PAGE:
Stanford Hall

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Stanford Hall

Post by Grizzly on Mon Jan 02 2012, 18:52

Looks like the VW show at Stanford Hall's days are numbered . . . all for a great cause though.

Britain's wealthiest landowner, the
Duke of Westminster, is to donate a country pile to the nation that will
become a treatment centre for wounded soldiers and civilians.
II-listed Stanford Hall, in Leicestershire, is to get a £300million
conversion that will see it become Britain's largest rehabilitation
complex, according to the Sunday Times.
35-bedroom estate, which changed hands for £6.25m in 2007, has 354
acres, making it four times the size of the army's main centre for war
wounded, Headley Court, in Surrey.

Country pile: Stanford Hall, in Leicestershire,
is set to undergo a £300m conversion into a ehabilitation centre for
wounded soldiers and civilians

The new centre is due to open in six years' time.

Although British forces have left Iraq and are due to depart from Afghanistan by the end of
2014, the numbers of war wounded will remain high and their long-term
car needs will need to be catered for.
in medicine mean that many soldiers, who in previous generations would
have died, survive despite suffering severe injuries.

Around 800 troops were admitted to Headly Court during 2011, up from 640 in 2010 and just 163 the year before.
The 60-year-old Duke, who owns large parts of central London, is Britain's
most senior Territorial Army officer with the rank of major-general. He
joined in 1970 and has taken a huge interest in the military. Last month
he proposed renaming the TA the British Army Reserves.

Donation: The Duke of Westminster is the most
senior officer in the Territorial Army and has a taken a huge interest
in the military over the past 40 years

As well as buying the hall, the Duke,
whose personal fortune is estimated to be £7bn, will make a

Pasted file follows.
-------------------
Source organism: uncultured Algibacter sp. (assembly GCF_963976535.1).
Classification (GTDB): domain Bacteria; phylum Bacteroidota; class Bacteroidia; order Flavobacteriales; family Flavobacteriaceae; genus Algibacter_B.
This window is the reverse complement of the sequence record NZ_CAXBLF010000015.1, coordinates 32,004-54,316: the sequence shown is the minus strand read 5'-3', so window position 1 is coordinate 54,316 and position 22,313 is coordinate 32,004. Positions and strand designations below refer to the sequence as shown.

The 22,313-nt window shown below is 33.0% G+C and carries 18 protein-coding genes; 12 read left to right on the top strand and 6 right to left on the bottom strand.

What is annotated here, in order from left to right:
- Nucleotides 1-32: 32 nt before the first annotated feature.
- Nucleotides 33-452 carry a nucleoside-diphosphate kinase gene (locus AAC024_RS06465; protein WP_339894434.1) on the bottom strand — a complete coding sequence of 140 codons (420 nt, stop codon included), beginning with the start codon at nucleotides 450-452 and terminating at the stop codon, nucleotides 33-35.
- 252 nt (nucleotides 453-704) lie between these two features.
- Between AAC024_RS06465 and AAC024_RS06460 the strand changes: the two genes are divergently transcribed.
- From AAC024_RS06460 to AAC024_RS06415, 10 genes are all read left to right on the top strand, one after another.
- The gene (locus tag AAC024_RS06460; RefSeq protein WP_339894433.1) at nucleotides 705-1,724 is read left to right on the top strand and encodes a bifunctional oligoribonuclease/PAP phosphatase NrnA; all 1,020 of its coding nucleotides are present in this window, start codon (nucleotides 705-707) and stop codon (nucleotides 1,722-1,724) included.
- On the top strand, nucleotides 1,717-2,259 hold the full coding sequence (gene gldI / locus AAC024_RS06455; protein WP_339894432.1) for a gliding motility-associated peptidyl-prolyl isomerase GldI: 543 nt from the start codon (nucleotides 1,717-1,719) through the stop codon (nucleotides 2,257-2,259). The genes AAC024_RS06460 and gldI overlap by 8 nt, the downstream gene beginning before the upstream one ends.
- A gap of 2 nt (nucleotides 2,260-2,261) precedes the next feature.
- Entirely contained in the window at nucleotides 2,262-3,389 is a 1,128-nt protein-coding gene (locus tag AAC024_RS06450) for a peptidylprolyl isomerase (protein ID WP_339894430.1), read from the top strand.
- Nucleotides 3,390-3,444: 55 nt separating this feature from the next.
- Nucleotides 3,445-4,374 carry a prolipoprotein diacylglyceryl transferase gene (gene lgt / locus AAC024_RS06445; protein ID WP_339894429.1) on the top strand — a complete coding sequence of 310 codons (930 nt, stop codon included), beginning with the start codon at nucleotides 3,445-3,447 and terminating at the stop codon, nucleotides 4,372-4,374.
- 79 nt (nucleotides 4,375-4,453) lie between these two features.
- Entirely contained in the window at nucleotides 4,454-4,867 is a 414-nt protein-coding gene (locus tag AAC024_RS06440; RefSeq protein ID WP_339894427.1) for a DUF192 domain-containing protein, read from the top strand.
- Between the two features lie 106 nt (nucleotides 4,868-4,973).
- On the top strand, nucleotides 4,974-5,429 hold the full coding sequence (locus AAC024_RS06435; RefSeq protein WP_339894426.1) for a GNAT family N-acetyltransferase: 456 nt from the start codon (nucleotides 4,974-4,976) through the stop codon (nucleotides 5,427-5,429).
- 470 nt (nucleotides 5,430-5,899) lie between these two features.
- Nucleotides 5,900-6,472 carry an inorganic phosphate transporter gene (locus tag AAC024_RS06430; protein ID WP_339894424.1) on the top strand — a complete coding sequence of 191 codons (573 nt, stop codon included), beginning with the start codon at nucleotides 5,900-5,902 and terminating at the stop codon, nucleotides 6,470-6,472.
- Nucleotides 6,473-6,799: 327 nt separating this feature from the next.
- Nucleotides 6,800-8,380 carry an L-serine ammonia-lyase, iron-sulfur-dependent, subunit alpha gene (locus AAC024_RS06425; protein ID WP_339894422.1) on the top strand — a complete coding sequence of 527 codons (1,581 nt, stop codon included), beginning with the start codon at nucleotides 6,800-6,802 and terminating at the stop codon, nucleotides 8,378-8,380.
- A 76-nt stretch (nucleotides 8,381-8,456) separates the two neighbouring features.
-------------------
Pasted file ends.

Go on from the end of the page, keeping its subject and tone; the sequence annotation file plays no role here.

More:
'substantial donation' to the renovation costs. The Help for Heroes
charity and the Royal British Legion are also expected to donate large
sums towards the new centre.

Raffaelli, the MoD's surgeon general, told the Sunday Times the centre
would also be used by civilians, preparing them for a return to work.
'It is a very exciting opportunity,' he added.
Hall would be following in the footsteps of other grand residences used
as military hospitals during times of conflict. In World War I
Brighton's Royal Pavilion served as an infirmary for wounded Indian
And recently, this
secret history of many stately homes was played out on national
television when Downton Abbey, in the ITV drama of the same name, was
turned into a hospital for soldiers wounded in the First World War.

Hall was built in the late 18th century for Charles Vere Dashwood, the
high sheriff of Nottingham. In 1928 Julien Cahn, the head of the
Nottingham Furnishing Company, bought the hall for £70,000. He made it
one of the great country houses of the era, attracting guests with
lavish social occasions. When he died in 1944 his widow was forced to
the property to pay for high death duties.

Vital role: Headley Court is currently Britain's
main centre for the treatment of injured soldiers but there is little
room for expansion, unlike at Stanford Hall, which is four times the

Property tycoon Chek Whyte bought
Stanford Hall in 2007 but two years ago Whyte, who had appeared in the
ITV show Secret Millionaire, was declared bankrupt.
Hall would be an ideal location for such a prestigious project,' Jim
Rowland, chairman of the local British Legion, told the Sunday Times.
'The duke should be commended for his actions.'

Frances McKim, from the Stanford-on-Soar parish council, said locals
were delighted and added that the plans were so much better than other
proposals put forward for the hall.
Local residents are set to meet the duke later this month to discuss the project.

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